Noobie Cannon Builder, Need Some Help!

Discussion in 'Cannon' started by Drame22, Sep 11, 2015.

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  1. Sep 11, 2015 #1

    Drame22

    Drame22

    Drame22

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    Hello all,



    So what material am I looking for, when selecting a cannon barrel? Obviously steel, but is there any specific range of steels that are best for cannon?

    This is a budget, have-fun-in-the-woods piece, not a full blown replica, so it will be simple steel pipe, welded shut at one end. That's the basic idea at least.



    Any other advice on making cheap cannons look/shoot better?

    Any ideas on easy carriages? I was thinking of making a sled or sledge, like you'd see in riverboats traveling into hostile territory in the 1800's.
     
  2. Sep 11, 2015 #2

    Treestalker

    Treestalker

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    Please read a good book on cannoneering before trying to obtain a cannon. "The More Complete Cannoneer' by Matt Switlik is a good start. South Bend Replica's Catalog is a great resource. A smaller 1" bore cannon or swivel gun can be easier to transport and make a tremendous racket with a blank load. Please be careful,an accident with a cannon can be disastrous, involving innocent bystanders as well as yourself. Please do not shoot projectile loads until you have been trained. Round Shot and Rammers by Harold Peterson will give you some carriage ideas. Solid stock 1018 mild steel is used by some machinists to turn replica barrels. Please do not use pipe of any kind. Good luck and enjoy your new hobby, Treestalker. :hatsoff:
     
  3. Sep 11, 2015 #3

    Drame22

    Drame22

    Drame22

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    Anywhere I can get the information for free? I don't believe in paying for information that is openly available to the public.


    Why not use a pipe? Solid steel piping, threaded on one end, .5" walls or greater, with no larger than a 1.5" diameter caliber, attached to a thick screw cap which has been welded shut. Finally add a small touchhole.

    According to my calculations, the PSI from a gunpowder discharge is woefully underpowered to blow the pipe up. Of course this is assuming new pipe, not rusty or anything.


    But my cannon now is just a pipe a machinist welded shut in 2005, and it's functioned fine for years. It's not as if cannons are terribly complex. So long as there's no blockage in the barrel, you're basically good to go.


    And just to allay your fears, I HAVE been trained. 3 years as a Civil war re-enactor in the artillery section. I know how to handle a cannon; this thread was about building the cannon. I have no experience welding and very little experience with carpentry. Any advice in those two fields is appreciated.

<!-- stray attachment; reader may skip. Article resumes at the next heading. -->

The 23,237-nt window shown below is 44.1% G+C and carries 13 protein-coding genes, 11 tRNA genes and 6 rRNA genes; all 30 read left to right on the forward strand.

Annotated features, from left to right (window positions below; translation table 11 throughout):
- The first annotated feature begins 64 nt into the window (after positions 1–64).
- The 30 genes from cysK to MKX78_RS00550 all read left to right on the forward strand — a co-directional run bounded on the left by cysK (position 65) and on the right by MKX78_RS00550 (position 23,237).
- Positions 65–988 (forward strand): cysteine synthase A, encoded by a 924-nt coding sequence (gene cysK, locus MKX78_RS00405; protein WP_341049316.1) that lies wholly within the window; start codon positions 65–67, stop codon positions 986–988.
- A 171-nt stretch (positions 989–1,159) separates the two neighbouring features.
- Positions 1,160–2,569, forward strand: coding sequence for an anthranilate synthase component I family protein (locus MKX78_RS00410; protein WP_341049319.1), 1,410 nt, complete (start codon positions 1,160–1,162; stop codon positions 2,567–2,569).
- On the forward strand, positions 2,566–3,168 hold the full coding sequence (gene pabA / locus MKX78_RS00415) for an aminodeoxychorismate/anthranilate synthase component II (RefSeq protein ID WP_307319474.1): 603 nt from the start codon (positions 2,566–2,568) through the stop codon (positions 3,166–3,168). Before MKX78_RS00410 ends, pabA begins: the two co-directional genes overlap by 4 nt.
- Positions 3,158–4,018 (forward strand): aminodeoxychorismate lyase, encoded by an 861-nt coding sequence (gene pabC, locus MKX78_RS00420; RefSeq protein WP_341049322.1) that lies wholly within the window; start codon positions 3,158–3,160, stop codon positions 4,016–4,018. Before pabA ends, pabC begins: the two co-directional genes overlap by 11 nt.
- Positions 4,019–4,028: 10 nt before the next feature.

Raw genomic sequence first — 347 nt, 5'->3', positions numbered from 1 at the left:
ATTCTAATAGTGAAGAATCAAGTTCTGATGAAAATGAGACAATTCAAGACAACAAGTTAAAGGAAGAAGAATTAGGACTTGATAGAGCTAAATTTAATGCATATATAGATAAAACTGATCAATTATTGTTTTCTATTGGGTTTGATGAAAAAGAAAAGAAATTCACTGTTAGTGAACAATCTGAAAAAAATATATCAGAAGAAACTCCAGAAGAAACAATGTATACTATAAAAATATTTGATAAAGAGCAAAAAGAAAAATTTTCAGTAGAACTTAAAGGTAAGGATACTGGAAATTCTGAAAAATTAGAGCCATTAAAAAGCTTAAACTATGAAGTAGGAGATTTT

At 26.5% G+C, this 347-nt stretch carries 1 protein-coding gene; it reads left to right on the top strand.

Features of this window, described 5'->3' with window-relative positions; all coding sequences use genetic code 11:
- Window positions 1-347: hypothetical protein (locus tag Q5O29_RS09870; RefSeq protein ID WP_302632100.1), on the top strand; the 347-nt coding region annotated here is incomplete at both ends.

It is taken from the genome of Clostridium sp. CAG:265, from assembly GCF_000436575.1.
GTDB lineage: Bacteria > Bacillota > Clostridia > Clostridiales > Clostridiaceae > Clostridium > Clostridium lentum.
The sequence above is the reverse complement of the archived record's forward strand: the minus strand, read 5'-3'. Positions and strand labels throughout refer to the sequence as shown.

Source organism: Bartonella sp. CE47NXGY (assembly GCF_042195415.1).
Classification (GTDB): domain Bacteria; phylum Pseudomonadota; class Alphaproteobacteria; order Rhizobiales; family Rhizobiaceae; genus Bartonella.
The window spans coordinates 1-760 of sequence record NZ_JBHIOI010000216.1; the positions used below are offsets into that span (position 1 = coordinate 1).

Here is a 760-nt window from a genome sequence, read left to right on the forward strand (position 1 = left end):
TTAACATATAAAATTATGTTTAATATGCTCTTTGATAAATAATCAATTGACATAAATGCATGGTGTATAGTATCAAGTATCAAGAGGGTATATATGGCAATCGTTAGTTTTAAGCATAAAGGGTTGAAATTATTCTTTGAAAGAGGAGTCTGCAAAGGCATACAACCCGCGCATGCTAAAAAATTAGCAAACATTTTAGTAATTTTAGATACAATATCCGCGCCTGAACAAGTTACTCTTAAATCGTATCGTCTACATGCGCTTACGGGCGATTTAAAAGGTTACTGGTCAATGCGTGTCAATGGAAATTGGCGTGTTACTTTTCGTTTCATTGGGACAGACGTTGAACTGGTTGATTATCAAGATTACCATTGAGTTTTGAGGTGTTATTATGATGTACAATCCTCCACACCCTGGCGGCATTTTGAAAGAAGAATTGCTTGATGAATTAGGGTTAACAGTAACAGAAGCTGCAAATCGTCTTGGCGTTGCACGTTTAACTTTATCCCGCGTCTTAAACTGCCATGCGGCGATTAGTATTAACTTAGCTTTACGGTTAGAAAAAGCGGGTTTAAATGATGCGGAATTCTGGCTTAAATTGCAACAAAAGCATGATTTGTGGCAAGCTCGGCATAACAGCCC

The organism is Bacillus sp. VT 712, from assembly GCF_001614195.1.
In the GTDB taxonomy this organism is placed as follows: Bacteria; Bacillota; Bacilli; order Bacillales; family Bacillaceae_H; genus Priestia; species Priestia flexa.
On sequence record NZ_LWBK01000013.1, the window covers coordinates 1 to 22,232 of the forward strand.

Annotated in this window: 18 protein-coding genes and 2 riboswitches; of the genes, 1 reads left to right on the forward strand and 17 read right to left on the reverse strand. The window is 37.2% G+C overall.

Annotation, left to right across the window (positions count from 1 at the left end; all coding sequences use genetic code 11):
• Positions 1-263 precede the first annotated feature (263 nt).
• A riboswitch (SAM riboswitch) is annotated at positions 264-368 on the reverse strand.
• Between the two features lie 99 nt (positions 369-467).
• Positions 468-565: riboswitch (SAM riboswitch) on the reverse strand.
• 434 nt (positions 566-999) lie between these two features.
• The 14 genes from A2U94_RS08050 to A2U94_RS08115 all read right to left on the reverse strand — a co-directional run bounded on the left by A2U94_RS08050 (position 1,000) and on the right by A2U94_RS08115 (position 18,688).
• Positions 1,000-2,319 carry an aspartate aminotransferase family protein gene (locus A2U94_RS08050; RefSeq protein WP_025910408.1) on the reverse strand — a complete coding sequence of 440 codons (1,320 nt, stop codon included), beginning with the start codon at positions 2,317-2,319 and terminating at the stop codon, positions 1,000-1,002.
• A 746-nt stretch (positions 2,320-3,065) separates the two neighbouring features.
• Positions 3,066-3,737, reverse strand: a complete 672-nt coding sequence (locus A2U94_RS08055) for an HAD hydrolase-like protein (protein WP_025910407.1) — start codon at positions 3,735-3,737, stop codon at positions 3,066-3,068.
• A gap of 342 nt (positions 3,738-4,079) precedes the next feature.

How does one accentuate the grain in wood without changing the wood's actual overall color? So basically, I want to make the grain darker, but keep the wood(non-grain) the same(or close to). :eek:ff
     
  4. Sep 11, 2015 #4

    coloradoclyde

    coloradoclyde

    coloradoclyde

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    I'd love to see those "calculations"


    What I fear is your blatant lack of knowledge.


    Some things are worth paying for, and some things are worth what you paid for them.
     
  5. Sep 11, 2015 #5

    Guest

    Did you read the intro to this category? It's not about "traditional pipes". :haha:

     
  6. Sep 11, 2015 #6

    coloradoclyde

    coloradoclyde

    coloradoclyde

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    So far, Drame22 has started 2 topics, responded twice and broken at least 3 rules..... :shocked2:

    I wonder how thin the ice is..... :hmm:
     
  7. Sep 11, 2015 #7

    Drame22

    Drame22

    Drame22

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    You know what, I'm just going to ask my civil war group about this. The people on this forum, aside from a select few exceptions, have been nothing but unhelpful and rude.

    I came on here to get information, not to be insulted. And as much as you fear my obvious lack of knowledge(despite, you know, YEARS of working with cannon; and despite the fact that cannons are one of the most basic firearms in existence, consisting of a literal pipe with one end sealed), I fear your utter disrespect is worse.